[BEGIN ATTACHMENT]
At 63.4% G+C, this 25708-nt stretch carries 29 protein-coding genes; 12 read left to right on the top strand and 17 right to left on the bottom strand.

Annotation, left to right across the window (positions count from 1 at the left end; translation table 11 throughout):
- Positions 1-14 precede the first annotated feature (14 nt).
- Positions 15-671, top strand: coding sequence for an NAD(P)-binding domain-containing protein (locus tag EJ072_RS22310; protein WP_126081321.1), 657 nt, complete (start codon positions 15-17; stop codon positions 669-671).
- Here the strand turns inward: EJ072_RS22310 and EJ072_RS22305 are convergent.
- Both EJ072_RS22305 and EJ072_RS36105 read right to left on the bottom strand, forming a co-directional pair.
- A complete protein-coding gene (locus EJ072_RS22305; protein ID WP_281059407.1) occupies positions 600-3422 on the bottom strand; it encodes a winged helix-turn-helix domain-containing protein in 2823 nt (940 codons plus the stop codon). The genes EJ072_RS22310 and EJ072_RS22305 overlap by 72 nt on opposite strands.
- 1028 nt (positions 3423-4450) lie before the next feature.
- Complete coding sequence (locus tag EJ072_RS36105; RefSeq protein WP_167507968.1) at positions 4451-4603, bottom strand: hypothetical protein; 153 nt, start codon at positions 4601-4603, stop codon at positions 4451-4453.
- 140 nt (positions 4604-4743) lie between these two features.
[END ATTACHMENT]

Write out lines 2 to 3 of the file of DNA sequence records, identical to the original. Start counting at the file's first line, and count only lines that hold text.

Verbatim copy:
Annotation, left to right across the window (positions count from 1 at the left end; translation table 11 throughout):
- Positions 1-14 precede the first annotated feature (14 nt).